Cognition: Thinking, and Language

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Cognition: Thinking, and Language. Chapter 9. Thinking and Mental Images. Thinking (cognition) - mental activity that goes on in the brain when a person is organizing and attempting to understand information and communicating information to others. - PowerPoint PPT Presentation

Text of Cognition: Thinking, and Language

  • Chapter 9

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  • Thinking (cognition) - mental activity that goes on in the brain when a person is organizing and attempting to understand information and communicating information to others.Mental images - mental representations that stand for objects or events and have a picture-like quality.

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  • Concepts - ideas we group together that represent a class or category of objects, events, or activities.Superordinate concept - the most general form of a type of concept, such as animal or fruit.Basic level type - an example of a type of concept around which other similar concepts are organized, such as dog, cat, or pear.Subordinate concept the most specific category of a concept, such as ones pet dog or a pear in ones hand.

    VehicleCarLexus

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  • Formal concepts - concepts that are defined by specific rules or features.A square vs. triangle

    Natural concepts - concepts people form as a result of their experiences in the real world.

    Prototype the best example of a concept that closely matches the defining characteristics of a concept.How we group things togetherWhat is the best prototype for a football player?A platypus is a fuzzy natural concept

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  • Menu

  • Convergent Thinking -there is a right answerTraditional School Question

    Divergent Thinking- to think creatively with as many possible answers you can come up withAllow time for Incubation- walk away from the problem and let you mind work on it without conscious effortMetacognition- think about ones own problem solving strategy

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  • Problem solving - process of cognition that occurs when a goal must be reached by thinking and behaving in certain ways.

    Trial and error (mechanical solution) problem-solving method in which one possible solution after another is tried until a successful one is found.

    Insight - sudden perception of a solution to a problem.

    Algorithms - very specific, step-by-step procedures for solving certain types of problems.

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  • Heuristic - an educated guess based on prior experiences that helps narrow down the possible solutions for a problem. Also known as a rule of thumb.Meansend analysis - heuristic in which the difference between the starting situation and the goal is determined and then steps are taken to reduce that difference.Math Problem?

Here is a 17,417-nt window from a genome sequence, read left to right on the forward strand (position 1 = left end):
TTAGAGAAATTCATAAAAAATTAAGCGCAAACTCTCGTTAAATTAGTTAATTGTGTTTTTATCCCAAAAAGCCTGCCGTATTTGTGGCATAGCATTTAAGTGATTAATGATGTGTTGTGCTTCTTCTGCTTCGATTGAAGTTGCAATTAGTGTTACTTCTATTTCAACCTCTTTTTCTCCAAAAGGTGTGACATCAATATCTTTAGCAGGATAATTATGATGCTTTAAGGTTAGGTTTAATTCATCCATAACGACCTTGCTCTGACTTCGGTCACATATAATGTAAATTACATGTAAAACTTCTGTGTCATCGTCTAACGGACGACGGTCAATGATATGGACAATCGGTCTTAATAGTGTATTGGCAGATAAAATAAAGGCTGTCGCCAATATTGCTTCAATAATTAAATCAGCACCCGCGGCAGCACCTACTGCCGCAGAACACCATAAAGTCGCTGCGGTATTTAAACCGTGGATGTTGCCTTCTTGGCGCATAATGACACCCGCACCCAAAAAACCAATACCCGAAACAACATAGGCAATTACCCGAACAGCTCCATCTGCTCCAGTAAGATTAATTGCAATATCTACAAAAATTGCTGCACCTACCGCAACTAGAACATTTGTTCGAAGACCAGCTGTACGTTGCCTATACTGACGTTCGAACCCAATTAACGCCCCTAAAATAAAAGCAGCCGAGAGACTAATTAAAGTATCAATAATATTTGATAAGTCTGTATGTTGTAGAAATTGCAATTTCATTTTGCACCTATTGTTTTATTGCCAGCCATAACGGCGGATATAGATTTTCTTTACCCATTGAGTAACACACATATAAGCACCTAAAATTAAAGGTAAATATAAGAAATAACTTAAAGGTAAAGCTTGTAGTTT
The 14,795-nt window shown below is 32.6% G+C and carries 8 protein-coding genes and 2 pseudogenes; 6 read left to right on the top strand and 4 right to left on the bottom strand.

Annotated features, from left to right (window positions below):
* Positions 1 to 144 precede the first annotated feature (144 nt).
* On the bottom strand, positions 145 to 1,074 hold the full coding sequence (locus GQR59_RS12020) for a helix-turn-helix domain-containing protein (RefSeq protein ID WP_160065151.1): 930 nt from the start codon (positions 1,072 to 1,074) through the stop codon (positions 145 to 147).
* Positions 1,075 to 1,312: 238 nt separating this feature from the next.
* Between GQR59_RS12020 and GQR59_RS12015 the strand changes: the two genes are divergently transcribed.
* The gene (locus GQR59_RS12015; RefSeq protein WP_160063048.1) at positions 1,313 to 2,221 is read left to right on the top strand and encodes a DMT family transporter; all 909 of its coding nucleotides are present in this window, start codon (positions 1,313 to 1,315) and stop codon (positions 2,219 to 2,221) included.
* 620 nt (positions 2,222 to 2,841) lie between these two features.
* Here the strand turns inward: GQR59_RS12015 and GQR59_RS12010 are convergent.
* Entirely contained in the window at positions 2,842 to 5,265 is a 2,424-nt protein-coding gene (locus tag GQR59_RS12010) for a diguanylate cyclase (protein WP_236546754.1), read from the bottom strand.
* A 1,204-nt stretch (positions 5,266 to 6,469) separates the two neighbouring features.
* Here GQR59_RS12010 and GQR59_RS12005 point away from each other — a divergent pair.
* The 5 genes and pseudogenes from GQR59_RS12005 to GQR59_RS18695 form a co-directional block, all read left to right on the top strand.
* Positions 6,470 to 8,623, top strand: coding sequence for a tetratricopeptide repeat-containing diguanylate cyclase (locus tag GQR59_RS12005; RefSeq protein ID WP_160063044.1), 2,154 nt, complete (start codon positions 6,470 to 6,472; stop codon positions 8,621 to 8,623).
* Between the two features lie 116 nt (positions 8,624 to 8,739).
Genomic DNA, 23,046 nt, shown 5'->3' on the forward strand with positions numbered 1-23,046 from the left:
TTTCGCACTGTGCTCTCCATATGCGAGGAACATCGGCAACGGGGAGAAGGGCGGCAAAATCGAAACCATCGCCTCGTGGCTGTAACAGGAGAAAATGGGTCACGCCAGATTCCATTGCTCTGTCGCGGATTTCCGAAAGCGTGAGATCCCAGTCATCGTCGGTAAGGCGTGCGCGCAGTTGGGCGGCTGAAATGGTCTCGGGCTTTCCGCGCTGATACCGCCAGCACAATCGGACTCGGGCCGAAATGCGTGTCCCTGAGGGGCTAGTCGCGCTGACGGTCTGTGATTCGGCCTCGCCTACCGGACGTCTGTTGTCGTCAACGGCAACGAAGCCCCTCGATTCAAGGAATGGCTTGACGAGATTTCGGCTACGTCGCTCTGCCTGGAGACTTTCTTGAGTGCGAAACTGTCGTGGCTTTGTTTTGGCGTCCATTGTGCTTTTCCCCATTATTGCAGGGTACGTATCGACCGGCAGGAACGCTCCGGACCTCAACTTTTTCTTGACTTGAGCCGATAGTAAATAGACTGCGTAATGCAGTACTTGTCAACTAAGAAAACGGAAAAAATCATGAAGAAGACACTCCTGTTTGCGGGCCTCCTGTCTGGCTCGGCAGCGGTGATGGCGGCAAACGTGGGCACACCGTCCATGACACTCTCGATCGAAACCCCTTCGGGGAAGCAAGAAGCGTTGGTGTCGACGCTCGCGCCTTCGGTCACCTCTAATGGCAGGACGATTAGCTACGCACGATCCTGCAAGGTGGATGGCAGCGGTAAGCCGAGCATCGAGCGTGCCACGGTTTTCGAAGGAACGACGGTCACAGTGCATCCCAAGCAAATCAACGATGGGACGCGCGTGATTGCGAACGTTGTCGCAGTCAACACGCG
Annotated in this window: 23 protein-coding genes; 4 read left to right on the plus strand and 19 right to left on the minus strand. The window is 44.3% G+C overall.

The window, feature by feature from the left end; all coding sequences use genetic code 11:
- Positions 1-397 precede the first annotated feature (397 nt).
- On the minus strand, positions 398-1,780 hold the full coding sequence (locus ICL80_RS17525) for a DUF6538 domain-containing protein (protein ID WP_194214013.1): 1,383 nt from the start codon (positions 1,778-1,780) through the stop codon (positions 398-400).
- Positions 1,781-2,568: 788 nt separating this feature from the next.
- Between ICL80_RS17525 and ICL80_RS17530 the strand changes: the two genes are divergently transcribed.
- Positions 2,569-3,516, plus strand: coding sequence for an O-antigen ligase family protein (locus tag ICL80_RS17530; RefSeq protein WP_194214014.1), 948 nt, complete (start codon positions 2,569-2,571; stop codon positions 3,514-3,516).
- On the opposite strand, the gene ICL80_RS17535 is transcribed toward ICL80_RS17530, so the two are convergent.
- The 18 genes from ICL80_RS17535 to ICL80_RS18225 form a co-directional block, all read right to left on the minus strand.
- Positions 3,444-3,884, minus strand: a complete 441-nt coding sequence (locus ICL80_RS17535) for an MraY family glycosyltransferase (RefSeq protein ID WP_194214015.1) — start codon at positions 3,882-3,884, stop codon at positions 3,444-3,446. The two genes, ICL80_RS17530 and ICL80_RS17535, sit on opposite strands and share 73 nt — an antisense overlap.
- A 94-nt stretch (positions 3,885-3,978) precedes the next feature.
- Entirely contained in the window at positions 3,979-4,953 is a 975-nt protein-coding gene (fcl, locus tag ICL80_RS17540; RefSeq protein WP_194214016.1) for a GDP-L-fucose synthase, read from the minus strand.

Intuition- allows us to act quickly, unreasoning, based on gut feelings- hard to quantify

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  • Availability Heuristic- estimating the likelihood of events based on their availability in MemoryStatistical Reality vs. Dramatic EventsFear of swimming in the ocean vs. crossing the streetWatch a scary movie!

    Representative Heuristic- we judge the likelihood of some event based on how well it matched some picture or expectation we already haveWe assume based upon appearancesTruck Driver vs. Ivy League Psychology Professor

    Anchoring heuristic (bias)- faulty heuristic caused by basing (anchoring) an estimate on a completely unrelated quantityHow much someone weighs.

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  • Functional fixedness - a block to problem solving that comes from thinking about objects in terms of only their typical functions.MacGyver or the Candle Mounting Problem

    Mental set - the tendency for people to persist in using problem-solving patterns that have worked for them in the past.Math ProblemsOpening a door.. Push or pull?

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  • Confirmation bias the tendency to search for evidence that fits ones beliefs while ignoring any evidence that does not fit those beliefs.If we thought all Italians were in shape, did their own laundry and went tanning watch MTV

    Implicit Assumptions- we assume there are rules limiting what we can doIm not good with numbers therefore I cant do math.

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  • Overconfidence- tendency to overestimate the accuracy of our knowledge and judgmentsHow long it takes to study for psych?

    Belief perseverance- tendency to hold on to beliefs in the face of contradictory evidence